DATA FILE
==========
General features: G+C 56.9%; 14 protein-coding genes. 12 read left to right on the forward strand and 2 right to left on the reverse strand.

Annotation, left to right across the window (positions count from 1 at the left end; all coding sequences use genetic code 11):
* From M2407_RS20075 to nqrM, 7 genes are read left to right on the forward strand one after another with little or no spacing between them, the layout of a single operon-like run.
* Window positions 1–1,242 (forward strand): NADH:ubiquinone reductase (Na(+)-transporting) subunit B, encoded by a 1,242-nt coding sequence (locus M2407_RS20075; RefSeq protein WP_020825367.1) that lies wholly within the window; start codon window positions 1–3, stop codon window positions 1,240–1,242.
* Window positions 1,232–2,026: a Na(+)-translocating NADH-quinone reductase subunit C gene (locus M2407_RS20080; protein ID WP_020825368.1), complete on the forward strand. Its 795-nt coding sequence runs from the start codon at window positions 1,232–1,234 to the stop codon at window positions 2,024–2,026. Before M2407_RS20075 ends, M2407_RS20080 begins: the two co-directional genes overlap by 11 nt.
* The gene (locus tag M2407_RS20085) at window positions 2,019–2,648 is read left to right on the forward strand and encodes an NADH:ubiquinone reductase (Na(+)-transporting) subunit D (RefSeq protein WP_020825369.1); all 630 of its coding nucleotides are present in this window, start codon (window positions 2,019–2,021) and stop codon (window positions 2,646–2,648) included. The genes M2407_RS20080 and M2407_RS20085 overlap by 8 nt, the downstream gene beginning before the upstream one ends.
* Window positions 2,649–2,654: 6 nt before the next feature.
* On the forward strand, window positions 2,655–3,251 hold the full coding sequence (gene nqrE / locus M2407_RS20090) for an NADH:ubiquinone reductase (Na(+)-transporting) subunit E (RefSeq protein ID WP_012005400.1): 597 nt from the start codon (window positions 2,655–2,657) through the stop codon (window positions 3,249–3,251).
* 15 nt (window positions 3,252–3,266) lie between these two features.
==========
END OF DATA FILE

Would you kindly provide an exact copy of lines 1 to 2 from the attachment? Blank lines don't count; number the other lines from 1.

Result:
General features: G+C 56.9%; 14 protein-coding genes. 12 read left to right on the forward strand and 2 right to left on the reverse strand.

Annotation, left to right across the window (positions count from 1 at the left end; all coding sequences use genetic code 11):